Five people were killed and at least 15 arrested after security forces in a car rammed into an anti-coup protest on Sunday morning in Yangon, Burma (also known as Myanmar), local news portal Myanmar Now reported.
Witnesses on the scene told Reuters dozens had been injured. Photos and videos on social media show a vehicle that crashed through the protesters and bodies lying on the road.
Another protest was held in Yangon in the afternoon despite the morning violence.
Anti-military protests are continuing despite the killing of more than 1,300 people since the Feb. 1 coup. The scattered protests are often small groups voicing opposition to the overthrow of an elected government led by Nobel laureate Aung San Suu Kyi and the return of military rule.
The opposition’s shadow government said it was heartbroken to see peaceful protesters crashed and shot to death.
“We will strongly respond to the terrorist military who brutally, inhumanly killed the unarmed peaceful protesters,” the National Unity Government’s defense ministry said in a statement on social media after Sunday’s attack.
In the incident, a “flash mob” protest in Yangon, Burma’s largest city, was rammed minutes after it started, witnesses said.
“I got hit and fell down in front of a truck. A soldier beat me with his rifle but I defended and pushed him back. Then he immediately shot at me as I ran away in a zig-zag pattern. Fortunately, I escaped,” a protester who asked not to be identified for security reasons told Reuters by phone.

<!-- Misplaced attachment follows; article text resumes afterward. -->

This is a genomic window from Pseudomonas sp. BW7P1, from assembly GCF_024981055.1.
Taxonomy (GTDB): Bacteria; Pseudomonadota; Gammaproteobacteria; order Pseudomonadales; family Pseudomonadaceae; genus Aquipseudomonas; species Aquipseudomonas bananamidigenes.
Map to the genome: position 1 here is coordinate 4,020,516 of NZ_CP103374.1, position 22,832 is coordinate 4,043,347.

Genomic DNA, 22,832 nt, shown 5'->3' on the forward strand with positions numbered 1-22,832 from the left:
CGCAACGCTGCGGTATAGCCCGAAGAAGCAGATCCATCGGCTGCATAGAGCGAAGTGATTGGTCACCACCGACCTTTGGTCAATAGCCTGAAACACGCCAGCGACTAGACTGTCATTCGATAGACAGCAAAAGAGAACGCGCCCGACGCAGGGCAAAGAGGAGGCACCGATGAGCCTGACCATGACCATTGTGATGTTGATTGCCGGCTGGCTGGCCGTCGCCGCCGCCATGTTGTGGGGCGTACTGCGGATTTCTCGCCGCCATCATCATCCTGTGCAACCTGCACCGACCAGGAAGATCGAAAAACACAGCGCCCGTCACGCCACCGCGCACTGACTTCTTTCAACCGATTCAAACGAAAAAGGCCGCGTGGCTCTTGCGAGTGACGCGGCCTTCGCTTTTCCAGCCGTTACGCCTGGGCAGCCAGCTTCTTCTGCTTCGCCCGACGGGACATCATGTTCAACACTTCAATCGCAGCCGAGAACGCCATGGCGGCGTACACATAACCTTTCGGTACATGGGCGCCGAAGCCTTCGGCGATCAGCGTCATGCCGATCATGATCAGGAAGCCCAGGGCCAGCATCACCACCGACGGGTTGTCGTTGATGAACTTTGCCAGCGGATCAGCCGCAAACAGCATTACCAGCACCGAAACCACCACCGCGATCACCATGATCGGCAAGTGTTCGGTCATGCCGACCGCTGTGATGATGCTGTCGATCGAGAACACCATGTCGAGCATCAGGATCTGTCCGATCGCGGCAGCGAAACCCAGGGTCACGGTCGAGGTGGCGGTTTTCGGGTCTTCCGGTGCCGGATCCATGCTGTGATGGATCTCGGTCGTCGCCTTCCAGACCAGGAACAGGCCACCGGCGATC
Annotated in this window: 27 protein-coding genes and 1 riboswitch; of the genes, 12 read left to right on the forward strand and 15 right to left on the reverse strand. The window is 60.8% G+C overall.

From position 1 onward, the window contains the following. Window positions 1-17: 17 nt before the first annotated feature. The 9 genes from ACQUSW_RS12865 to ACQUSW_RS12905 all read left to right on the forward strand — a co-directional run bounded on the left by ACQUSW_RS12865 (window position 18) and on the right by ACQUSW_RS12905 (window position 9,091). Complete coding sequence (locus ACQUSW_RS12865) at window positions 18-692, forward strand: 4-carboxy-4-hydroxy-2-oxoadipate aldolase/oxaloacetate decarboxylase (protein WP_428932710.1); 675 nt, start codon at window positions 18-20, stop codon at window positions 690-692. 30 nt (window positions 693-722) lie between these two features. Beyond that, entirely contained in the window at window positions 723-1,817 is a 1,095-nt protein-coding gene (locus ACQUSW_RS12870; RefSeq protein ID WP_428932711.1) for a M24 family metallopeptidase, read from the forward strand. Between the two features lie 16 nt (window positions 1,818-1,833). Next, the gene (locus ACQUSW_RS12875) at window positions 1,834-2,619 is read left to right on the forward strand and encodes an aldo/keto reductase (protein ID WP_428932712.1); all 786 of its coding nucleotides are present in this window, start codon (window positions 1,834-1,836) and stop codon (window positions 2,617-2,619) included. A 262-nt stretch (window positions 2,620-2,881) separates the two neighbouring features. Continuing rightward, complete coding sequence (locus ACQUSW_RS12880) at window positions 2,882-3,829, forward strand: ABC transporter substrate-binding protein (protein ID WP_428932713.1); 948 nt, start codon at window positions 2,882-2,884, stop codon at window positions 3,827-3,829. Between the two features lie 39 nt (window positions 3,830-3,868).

A car occupied by soldiers hit the crowd from the back, two witnesses said, and followed the scattered protesters arresting and beating them. Some were seriously injured with head wounds and unconscious, according to the witnesses.
A spokesman for the ruling junta did not answer calls seeking comment on Sunday.
The military has said that protesters who have been killed instigated the violence. It says it staged the coup because a November election won by Suu Kyi’s party was rigged. The election commission has dismissed the assertion.
Wars with ethnic minority insurgents in remote frontier regions in the north and east have intensified significantly since the coup, displacing tens of thousands of civilians, according to U.N. estimates.